Ode to Joy - The Spring Sun Rises (1956)
Three Concert Arias (1946)
Ballad of the Motherland (1961)
Poem [aka Poem to Stalin or Ode to Stalin] (1938 rev
March of Zangezur
Vardouhi Khachatrian (mezzo)
Mourad Amirkhanian (bass)
Armenian Philharmonic Chorus
Armenian PO/Loris Tjeknavorian
rec 19/20 July 1999,
ASV CD DCA 1087
Without drawing attention to itself ASV, since 1992, have quietly built a
Khachaturian Edition with Tjeknavorian and the Armenian Phil. The core discs
in this series are the three symphonies. Two CDs, one of film music and the
other including the Lenin Ode should not be overlooked.
To date ASV have overlooked or deliberately steered around the violin concerto
(already well served), the cello concerto and the three concert rhapsodies.
I hope that they will come to them (preferably with Armenian soloists). The
rhapsodies would make a splendid and generous sequence for a single disc.
The orchestra is not the most refined of ensembles but its vivid colours
and rhythmic acuity suit this music to a tee.
The Ode to Joy (to words by Smirnov) is grandiloquent. It has no pretensions
to profundity: more of an enthusiastic paean over a quick pulsing figure
for the strings. It leans and occasionally dives headlong into neon-lit bombast.
It is effective and rabble-rousing with a desperately over the top peroration.
Vardouhi Khachatrian holds nothing back.
The operatic trilogy of Concert Arias have been recorded before (Citadel)
but the ASV has the edge in terms of a more open acoustic and a less hectoring
atmosphere. Poem (If I were a scarlet coral) mixes Gershwin's
Summertime and Tosca. The central Legend has fewer of the
composer's hallmarks but remains inventive. The final Dithyramb returns to
the world of the first song - a gentle susurration - a summer wind. These
all suggest 'escapees' from an opera that Khachaturian never got round to
writing. If Rimsky's operas or Borodin's Prince Igor are for you then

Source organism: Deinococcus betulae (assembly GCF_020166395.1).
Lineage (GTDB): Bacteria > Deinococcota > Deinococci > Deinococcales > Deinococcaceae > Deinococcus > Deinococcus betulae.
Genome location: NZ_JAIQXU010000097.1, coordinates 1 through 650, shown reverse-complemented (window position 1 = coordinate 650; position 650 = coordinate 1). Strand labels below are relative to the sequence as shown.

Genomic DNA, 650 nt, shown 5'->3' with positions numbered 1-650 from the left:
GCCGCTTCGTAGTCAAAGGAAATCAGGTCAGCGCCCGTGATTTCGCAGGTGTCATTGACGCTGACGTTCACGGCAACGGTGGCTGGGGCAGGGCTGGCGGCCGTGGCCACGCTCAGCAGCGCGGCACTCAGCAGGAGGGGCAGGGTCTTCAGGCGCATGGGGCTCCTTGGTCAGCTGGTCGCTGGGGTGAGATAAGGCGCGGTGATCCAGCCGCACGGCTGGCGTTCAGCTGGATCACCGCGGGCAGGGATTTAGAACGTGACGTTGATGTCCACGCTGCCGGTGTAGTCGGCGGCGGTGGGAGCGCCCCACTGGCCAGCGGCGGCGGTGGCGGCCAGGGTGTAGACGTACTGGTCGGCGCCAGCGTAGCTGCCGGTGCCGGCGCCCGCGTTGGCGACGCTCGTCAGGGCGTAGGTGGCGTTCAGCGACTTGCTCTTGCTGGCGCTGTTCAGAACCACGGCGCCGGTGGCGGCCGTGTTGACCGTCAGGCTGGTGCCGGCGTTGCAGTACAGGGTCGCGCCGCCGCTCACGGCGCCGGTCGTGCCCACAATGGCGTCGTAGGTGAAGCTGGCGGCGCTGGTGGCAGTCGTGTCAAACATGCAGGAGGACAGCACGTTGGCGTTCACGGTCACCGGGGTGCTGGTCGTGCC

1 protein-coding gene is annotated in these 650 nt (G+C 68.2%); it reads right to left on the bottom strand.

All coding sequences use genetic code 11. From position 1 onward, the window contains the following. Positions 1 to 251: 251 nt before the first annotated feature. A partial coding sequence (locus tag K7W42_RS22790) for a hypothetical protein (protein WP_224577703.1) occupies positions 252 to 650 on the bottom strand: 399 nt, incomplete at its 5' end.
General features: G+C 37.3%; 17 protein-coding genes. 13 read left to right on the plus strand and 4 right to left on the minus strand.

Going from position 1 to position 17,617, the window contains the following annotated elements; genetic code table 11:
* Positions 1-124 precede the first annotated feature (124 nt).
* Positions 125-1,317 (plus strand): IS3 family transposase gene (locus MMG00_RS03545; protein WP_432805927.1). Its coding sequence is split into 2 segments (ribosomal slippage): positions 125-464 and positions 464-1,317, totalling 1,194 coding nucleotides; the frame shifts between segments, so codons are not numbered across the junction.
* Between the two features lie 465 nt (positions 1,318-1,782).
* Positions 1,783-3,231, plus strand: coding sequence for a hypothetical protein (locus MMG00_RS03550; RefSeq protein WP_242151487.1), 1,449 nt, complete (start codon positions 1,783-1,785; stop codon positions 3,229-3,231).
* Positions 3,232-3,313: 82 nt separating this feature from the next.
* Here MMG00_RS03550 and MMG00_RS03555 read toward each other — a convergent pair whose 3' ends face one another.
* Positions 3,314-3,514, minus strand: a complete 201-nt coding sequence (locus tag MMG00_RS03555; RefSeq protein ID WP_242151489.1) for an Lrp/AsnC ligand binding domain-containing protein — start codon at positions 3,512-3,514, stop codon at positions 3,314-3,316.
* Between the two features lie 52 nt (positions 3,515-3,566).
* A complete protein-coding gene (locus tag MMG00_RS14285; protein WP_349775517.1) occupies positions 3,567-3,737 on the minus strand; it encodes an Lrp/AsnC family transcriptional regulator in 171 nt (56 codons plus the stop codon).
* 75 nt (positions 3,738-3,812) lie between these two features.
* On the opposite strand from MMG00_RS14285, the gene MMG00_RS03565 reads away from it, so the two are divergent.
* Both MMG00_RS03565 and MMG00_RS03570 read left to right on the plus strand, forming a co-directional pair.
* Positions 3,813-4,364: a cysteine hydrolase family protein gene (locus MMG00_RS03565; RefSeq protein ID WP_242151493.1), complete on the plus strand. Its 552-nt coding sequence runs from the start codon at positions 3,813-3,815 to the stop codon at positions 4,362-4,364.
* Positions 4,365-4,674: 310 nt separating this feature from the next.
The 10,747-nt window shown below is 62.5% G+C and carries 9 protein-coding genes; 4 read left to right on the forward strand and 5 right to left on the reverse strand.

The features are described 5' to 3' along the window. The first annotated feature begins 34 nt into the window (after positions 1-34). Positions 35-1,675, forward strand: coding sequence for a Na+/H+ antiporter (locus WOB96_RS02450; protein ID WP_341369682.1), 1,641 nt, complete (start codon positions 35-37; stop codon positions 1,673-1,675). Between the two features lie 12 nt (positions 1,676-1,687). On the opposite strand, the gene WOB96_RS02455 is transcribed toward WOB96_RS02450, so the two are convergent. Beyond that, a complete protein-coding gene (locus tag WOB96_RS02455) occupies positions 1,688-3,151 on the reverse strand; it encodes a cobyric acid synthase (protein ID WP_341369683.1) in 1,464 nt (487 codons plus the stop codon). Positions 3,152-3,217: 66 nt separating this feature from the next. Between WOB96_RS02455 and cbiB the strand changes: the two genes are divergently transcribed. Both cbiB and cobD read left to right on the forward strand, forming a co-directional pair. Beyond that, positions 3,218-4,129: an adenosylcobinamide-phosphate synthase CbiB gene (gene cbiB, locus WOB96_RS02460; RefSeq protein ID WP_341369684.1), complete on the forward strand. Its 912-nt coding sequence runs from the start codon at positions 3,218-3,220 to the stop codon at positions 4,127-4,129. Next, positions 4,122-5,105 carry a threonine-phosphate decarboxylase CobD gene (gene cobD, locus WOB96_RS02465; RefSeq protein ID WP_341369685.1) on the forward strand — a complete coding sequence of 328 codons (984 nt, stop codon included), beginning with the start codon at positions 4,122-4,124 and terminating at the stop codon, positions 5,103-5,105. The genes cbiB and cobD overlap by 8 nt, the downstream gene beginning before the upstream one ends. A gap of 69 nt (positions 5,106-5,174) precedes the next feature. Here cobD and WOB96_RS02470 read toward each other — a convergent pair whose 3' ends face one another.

you will want to have these works. The poems are by Turmanian and Peshoktashian.
The booklet prints the English translation (but not the Russian transliteration)
of the arias.
Mourad Amirkhanian's bass voice is cavernous but somehow under-powered -
grey rather than obsidian black - in the Ballad of the Motherland.
The work does not strike home. It has the ring of cardboard.
The March is a vainglorious make-weight in the composer's super-gleeful mode
familiar from the film music disc. It in fact comes from his third (of 18)
The Poem is a big piece playing continuously for about twenty minutes. The
Stalin association has been purged from the title as have all references
to Stalin in the sung text. In fact when revised in 1961 new lyrics were
provided for the choral finale by Lev Ovshamin. It is a very decent piece
of second tier Khachaturian with some commanding brass writing (11.23) and
even a motoric May-Day 'rumba' (12.10). The finale sounds rather like a cross
between William Mathias's This Worlde's Joie and Rozsa's music for
Robert Matthew-Walker's notes have been one of the consistent strengths of
this series. It is however regrettable that the texts and translations of
the other works on this disc are not provided. Why so coy?
Not top drawer Khachaturian but brightly and eagerly performed.
Other discs in the series
ARAM KHACHATURYAN (1903-1978)
Lermontov Suite (1944) Russian Fantasy (1944) Ode in Memory of Lenin (1948)
Greeting Overture (1958) Festive Poem (1950) Armenian PO/Loris Tjeknavorian
rec 28 Oct - 2 Nov 1994, Yerevan, Armenia ASV CD DCA 966 [66.06]
(1903-1978) Film Music Pepo (1934) Undying Flame (1956) Secret
Mission (1950) Admiral Ushakov (1953) Prisoner 217 (1945) Armenian PO/Loris
Tjeknavorian rec 22-23 Oct 1995, Yerevan, Armenia ASV CD DCA 966